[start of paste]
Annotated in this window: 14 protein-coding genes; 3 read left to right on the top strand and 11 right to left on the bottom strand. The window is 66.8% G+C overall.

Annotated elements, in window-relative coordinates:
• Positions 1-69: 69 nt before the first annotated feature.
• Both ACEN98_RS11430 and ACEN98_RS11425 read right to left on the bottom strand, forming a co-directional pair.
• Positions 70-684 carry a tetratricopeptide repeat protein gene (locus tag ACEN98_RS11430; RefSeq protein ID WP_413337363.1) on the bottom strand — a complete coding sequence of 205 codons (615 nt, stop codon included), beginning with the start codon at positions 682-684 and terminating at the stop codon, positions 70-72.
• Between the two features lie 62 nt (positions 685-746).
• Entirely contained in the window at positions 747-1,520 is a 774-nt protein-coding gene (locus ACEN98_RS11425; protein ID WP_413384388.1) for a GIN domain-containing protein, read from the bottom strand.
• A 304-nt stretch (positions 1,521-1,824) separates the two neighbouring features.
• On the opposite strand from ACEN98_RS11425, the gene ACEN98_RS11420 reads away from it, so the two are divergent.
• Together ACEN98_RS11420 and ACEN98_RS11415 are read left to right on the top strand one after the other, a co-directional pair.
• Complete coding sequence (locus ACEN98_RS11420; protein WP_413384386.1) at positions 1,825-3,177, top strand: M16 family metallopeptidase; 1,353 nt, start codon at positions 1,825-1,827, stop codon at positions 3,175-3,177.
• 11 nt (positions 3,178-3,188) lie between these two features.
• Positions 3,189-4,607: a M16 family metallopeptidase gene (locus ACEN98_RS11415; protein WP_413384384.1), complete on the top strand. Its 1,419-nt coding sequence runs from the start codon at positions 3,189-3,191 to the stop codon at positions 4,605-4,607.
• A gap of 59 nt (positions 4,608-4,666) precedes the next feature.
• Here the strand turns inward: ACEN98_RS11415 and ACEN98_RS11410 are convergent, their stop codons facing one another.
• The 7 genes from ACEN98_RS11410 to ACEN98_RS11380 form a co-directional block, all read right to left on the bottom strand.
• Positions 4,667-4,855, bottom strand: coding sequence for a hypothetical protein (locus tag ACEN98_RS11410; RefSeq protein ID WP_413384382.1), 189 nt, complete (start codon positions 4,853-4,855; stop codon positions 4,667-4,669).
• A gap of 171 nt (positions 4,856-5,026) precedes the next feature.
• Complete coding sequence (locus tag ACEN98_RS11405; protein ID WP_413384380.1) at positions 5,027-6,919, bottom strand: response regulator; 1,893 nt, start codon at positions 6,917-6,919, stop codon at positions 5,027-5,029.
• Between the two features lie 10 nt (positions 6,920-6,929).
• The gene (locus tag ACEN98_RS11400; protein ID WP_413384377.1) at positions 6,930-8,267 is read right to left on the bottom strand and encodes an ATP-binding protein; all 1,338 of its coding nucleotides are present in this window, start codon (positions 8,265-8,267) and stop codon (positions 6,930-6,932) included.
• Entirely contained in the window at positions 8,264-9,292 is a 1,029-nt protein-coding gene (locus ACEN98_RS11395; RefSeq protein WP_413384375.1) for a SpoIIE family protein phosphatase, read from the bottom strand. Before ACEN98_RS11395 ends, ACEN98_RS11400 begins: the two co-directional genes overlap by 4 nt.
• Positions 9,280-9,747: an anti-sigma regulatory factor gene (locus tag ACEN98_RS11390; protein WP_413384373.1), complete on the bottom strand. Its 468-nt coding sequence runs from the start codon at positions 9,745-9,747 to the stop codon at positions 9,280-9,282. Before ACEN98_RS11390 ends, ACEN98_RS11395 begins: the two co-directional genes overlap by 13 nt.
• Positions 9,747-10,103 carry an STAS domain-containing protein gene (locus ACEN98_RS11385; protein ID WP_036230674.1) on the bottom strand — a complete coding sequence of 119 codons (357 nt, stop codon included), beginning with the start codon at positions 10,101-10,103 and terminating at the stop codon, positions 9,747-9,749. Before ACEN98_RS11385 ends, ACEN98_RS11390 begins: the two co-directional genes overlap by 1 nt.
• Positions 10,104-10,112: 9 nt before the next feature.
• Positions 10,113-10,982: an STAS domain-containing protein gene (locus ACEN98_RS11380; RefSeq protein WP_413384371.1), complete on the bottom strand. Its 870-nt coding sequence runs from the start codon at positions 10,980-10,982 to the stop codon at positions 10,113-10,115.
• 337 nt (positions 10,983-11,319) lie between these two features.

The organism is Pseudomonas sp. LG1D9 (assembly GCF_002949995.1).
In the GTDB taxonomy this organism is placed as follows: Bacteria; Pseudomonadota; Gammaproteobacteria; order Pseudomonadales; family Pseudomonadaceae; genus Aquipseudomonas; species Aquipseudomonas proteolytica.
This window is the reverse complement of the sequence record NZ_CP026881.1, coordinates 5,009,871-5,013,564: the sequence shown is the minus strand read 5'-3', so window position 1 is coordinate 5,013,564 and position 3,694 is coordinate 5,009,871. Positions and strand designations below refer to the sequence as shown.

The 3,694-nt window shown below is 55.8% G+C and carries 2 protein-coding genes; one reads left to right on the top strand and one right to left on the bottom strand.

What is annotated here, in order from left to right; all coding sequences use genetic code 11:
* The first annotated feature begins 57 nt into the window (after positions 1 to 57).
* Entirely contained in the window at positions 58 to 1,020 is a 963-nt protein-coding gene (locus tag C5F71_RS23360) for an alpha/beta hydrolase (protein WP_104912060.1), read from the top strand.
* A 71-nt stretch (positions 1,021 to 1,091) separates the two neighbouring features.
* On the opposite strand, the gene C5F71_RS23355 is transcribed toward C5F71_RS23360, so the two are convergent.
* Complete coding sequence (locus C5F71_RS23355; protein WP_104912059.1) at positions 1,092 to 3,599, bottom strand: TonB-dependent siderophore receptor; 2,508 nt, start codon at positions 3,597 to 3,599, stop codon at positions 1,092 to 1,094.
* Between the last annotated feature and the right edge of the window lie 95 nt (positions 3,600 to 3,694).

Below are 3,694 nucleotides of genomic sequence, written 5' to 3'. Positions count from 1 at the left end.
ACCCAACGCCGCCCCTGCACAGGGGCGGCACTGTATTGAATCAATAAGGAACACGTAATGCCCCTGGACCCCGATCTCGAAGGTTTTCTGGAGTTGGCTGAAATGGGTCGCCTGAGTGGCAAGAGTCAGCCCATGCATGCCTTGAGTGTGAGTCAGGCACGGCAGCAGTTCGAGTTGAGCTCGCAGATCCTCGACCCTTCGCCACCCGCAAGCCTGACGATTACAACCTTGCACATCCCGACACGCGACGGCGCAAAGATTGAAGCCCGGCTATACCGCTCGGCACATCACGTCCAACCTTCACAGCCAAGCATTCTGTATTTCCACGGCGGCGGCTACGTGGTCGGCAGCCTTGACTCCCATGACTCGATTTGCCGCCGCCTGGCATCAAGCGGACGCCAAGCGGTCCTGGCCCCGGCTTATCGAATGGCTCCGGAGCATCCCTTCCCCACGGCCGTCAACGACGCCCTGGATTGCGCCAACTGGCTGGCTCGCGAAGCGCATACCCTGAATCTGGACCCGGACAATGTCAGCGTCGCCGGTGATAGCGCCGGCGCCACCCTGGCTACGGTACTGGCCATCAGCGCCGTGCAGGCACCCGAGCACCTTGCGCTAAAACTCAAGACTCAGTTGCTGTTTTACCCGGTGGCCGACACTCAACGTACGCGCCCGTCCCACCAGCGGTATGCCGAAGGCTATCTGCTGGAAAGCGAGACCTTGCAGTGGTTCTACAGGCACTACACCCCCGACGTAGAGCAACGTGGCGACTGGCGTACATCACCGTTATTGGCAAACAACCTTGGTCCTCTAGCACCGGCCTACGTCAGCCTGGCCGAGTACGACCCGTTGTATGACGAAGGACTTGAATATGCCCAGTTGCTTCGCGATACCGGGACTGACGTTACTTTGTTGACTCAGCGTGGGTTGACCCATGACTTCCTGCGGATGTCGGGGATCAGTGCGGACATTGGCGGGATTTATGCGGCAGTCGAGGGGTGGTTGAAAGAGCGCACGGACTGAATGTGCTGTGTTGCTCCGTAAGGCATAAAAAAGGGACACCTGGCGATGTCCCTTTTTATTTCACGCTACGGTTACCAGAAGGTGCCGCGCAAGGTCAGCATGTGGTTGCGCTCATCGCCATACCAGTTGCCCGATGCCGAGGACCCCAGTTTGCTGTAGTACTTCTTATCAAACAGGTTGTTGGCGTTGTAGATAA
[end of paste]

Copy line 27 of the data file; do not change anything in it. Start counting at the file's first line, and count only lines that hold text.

• 337 nt (positions 10,983-11,319) lie between these two features.